Johns Hopkins Gazette: February 13, 1995

Keep ROTC but Oppose Ban on Gays, Survey Urges

By Dennis O'Shea

     Students, faculty and staff at Homewood overwhelmingly
oppose Pentagon restrictions on homosexuals in the military, but
don't want to abolish ROTC at Hopkins in protest, a survey has
     Just what tactic they would approve to attempt to overturn
the policy is less clear. By a 2-to-1 margin, respondents to the
survey said Hopkins should keep trying to resolve the conflict
between ROTC practice and the university's own non-discrimination
     But respondents were about evenly split on whether that
action should include direct university pressure on the Defense
     "The respondents are telling us ... they believe very
strongly in Hopkins' anti-discrimination statement," said Robert
J. Massa, associate dean for enrollment management. "Two-thirds
of them say we ought to do something about this. The question is:
     The survey, distributed last semester by the Homewood
student council with support from Dr. Massa's office, was
designed to provide a framework for deliberations by a
campus-wide committee chaired by Dr. Massa.
     The Committee on ROTC Policy is charged with recommending
university action in light of the government's decision not to
completely dismantle its ban on gays and lesbians in the armed
forces. That ban also applies to campus-based Reserve Officer
Training Corps programs.
     The Clinton administration took office in 1993 promising to
drop the ban, but was forced by opposition in Congress and the
military to settle for a compromise: the "don't ask, don't tell,
don't pursue" policy. It provides, essentially, that only gays
and lesbians who hide their sexual orientation may serve.
      About 1,200 of the 6,000 surveys distributed in the
Homewood schools last October were returned, Dr. Massa said.
About 65 percent of respondents said "don't ask, don't tell,
don't pursue" was not a justifiable policy. But an even larger
majority, 72 percent, said Hopkins ROTC should not be eliminated.
     Graduate students are the most opposed to Pentagon policy
and most willing to phase out ROTC. Undergraduates are the least
opposed to the "don't ask, don't tell" compromise; only 56
percent of undergrad respondents said it is unjustified, compared
with 80 percent of graduate student respondents.
     Undergrads are also the least willing to support elimination
of ROTC at Hopkins; 78 percent of them said "no" to a ROTC
phaseout, compared with 57 percent of graduate students.
     Faculty and staff fell generally between the two student
groups on these and other key questions in the survey.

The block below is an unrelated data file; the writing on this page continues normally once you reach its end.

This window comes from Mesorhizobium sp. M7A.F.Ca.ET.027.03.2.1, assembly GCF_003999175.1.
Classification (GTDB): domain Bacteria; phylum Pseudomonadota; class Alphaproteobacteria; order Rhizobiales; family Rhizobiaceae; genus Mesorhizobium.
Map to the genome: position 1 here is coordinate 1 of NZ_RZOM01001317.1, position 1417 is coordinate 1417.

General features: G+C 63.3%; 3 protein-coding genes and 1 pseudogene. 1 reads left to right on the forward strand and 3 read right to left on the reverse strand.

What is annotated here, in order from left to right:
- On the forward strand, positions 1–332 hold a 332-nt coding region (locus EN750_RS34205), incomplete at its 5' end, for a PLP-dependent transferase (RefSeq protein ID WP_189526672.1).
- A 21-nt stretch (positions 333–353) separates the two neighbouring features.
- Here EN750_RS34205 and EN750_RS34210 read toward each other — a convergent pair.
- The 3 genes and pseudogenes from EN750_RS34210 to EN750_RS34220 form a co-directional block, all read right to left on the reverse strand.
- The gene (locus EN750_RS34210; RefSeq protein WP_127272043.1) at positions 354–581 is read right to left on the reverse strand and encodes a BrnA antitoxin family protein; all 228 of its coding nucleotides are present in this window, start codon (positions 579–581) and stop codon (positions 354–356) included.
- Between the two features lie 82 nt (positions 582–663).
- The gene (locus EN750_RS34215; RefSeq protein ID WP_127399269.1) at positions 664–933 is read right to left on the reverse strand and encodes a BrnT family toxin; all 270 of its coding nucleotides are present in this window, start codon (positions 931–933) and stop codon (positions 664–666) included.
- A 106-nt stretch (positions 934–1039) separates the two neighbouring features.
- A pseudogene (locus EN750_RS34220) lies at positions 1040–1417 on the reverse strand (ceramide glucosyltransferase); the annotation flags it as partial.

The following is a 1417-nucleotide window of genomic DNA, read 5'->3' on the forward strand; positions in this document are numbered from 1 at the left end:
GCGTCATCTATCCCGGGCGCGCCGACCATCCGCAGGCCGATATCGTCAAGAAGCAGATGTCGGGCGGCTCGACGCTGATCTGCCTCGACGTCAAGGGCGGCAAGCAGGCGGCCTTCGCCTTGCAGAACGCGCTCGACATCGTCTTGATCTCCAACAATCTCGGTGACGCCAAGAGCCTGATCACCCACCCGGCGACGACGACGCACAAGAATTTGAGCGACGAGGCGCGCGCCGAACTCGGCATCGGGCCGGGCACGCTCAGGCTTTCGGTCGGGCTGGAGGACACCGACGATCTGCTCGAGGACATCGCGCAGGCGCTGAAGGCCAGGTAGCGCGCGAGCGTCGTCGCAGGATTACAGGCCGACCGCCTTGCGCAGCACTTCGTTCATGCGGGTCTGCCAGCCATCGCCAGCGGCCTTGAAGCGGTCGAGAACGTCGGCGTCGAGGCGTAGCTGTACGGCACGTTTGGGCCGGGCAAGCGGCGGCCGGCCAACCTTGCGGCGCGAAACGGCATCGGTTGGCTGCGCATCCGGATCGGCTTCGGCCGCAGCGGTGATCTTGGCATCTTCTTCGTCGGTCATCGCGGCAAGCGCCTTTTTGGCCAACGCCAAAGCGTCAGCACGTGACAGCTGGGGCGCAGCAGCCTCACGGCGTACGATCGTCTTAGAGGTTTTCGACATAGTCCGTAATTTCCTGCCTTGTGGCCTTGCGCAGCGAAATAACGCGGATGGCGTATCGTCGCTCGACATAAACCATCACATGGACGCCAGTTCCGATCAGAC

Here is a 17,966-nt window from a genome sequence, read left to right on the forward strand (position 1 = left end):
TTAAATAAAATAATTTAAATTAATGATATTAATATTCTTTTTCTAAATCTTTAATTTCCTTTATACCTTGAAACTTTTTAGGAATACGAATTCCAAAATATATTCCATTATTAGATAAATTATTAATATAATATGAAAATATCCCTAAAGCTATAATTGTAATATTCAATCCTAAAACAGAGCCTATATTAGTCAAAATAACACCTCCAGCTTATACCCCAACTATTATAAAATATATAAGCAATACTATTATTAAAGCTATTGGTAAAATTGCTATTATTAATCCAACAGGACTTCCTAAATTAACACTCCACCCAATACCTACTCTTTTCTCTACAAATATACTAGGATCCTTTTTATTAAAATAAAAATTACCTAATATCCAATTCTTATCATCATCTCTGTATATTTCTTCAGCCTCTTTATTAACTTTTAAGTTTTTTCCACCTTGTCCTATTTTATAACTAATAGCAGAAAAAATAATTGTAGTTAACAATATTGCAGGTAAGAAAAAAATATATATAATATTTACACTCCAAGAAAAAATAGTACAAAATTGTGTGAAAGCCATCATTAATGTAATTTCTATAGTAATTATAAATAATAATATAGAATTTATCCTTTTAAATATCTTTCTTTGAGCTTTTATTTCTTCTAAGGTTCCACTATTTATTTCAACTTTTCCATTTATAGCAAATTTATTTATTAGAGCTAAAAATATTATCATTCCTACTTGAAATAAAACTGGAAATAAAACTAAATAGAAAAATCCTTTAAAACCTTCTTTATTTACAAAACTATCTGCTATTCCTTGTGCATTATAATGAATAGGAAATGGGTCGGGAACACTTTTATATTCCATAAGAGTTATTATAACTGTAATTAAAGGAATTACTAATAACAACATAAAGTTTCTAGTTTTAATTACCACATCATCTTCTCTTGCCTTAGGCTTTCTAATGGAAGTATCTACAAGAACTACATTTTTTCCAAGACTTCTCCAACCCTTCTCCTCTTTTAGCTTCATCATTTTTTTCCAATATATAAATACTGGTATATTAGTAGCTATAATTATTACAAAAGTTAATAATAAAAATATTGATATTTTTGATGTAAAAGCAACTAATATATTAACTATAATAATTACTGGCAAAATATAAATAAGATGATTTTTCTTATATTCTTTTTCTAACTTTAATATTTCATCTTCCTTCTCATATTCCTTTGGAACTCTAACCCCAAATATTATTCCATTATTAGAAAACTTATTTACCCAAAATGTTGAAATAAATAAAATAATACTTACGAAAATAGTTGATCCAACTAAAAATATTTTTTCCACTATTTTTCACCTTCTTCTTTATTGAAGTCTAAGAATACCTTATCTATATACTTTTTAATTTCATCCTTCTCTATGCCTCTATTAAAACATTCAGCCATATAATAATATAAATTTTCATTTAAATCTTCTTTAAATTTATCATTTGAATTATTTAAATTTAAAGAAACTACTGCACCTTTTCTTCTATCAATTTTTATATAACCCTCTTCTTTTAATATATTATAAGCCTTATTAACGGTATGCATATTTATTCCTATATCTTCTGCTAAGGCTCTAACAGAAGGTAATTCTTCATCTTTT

Though the survey did not ask respondents to explain their
answers, Dr. Massa said he believes the strong opposition to
abolishing ROTC derives mainly from a desire not to hurt Hopkins
students who benefit from ROTC scholarships.
     Doug Armstrong, a junior, co-chair of the student council's
ROTC committee and a member of Dr. Massa's campus-wide committee,
said he believes that sentiment is misguided. If Hopkins dropped
ROTC, he said, Hopkins students would be able to retain their
government scholarships while participating in ROTC programs at
Loyola College or Morgan State.
     Rick Sharma, co-chair with Armstrong of the student council
committee and also a member of Dr. Massa's committee, agreed that
Hopkins students could join ROTC elsewhere. But Sharma, a senior
and an ROTC cadet, said fewer Hopkins students would be able to
participate under such an arrangement. Cutting ROTC would limit
the educational opportunities available to Hopkins students, he
said. "You don't want to set that kind of precedent" at an
institution of Hopkins' caliber, he said.
     Dr. Massa said the survey, while useful, did not provide the
Committee on ROTC Policy with clear-cut guidance. The issue
"doesn't have an easily obvious solution," Armstrong agreed. 
     The Committee on ROTC Policy was created by President
Richardson in 1990 to monitor developments on the ROTC issue over
a five-year period while Hopkins joined other universities in
attempting to persuade the federal government to drop
restrictions on gays in the military. Other members are Bruce
Barnett, professor of physics and astronomy; Ed Bouwer, professor
of geography and environmental engineering; and Mary Ellen
Porter, special assistant to the dean of Homewood student
     The committee's final report updating the situation and
recommending future policy is due next fall, but Dr. Massa said
he hopes to complete it this semester, before President
Richardson's departure to assume the presidency of the Kellogg
     Other universities also continue to struggle with the issue;
some are  also looking for the middle ground that the Hopkins
community appears to seek between accepting government policy and
abolishing ROTC.
     Harvard University, for example, announced this month that a
trust fund separate from the university is being created to
accept private donations. Those donations--not Harvard money--
will be used to pay a fee to the Massachusetts Institute of
Technology that allows Harvard students to participate in ROTC at

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